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Quirky Brilliance: Handel's 'Faramondo'

The Lausanne production of <em>Faramondo</em> features the virtuosic period ensemble, I Barocchisti.
The Lausanne production of Faramondo features the virtuosic period ensemble, I Barocchisti.

It might seem a bit strange to be mentioning Faramondo, an obscure, 1738 opera by Handel, in the same sentence as Verdi's familiar blockbuster Il Trovatore, from 1853. But these two, quite different operas also have two key elements in common: confounding plotlines and transcendent music.

There's a widely-held notion that the stories in operas are so complicated and incoherent that only true devotees can really understand them. Opera lovers often counter that stereotype by calling it a simple case of unfamiliarity. Anyone can understand opera, they say, if only they'd give it a chance.

But as with many stereotypes, this one has a grain of truth to it. Il Trovatore opens with a lengthy monologue explaining its intricate back story — all the stuff that happened before the main story even begins — because without that back story, none of the subsequent action makes much sense. The same is true of Handel's opera.

As with Trovatore, the plot of Faramondo also depends on knowledge aforethought. You have to know what happened before the story starts to have any chance of understanding what happens later on. The two operas also have weirdly similar back stories: Both plotlines hinge on a long-ago, and highly unlikely switcheroo of now-deceased children.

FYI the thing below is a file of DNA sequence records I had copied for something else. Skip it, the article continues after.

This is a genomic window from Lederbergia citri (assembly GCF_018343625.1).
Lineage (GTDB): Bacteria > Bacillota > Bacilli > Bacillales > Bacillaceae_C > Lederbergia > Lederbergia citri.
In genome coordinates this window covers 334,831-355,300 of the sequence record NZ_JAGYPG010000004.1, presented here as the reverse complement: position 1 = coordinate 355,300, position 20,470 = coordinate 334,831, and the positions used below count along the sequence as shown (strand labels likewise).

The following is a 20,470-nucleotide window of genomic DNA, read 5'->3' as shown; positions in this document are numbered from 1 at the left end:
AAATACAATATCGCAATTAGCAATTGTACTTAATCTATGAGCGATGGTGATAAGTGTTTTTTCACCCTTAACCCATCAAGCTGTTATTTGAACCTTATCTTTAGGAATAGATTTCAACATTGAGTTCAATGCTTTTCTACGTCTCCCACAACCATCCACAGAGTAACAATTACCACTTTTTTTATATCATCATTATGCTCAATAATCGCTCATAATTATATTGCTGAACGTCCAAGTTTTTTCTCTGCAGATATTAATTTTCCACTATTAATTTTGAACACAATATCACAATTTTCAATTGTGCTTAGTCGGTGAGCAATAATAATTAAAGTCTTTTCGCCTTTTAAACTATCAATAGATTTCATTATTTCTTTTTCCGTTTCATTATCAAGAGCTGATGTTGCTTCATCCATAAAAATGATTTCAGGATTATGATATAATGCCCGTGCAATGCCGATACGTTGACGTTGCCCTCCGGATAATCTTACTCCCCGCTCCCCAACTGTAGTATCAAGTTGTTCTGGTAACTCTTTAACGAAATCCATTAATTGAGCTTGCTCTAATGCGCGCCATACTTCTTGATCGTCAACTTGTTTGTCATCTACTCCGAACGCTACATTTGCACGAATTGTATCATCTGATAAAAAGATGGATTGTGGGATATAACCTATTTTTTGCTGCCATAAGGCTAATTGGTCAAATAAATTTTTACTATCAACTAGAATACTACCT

But then there's the music. There are plenty of operas that leave listeners humming a tune when they're over. With these two, the question is, which tune? Verdi scarcely turned a note wrong in Trovatore, and Handel's score for Faramondo has so much great music, ranging from catchy melodies to profound lyricism, that it's tempting to overlook the story altogether.

On World of Opera, host Lisa Simeone presents Faramondo in a performance from the Lausanne Opera, featuring a stellar cast showing off in a cascade of Handel's most explosive — and expressive — arias. Also on hand is the virtuosic, period ensemble I Barrochisti, led by conductor Diego Fasolis.

See the previous edition of World of Opera or the full archive

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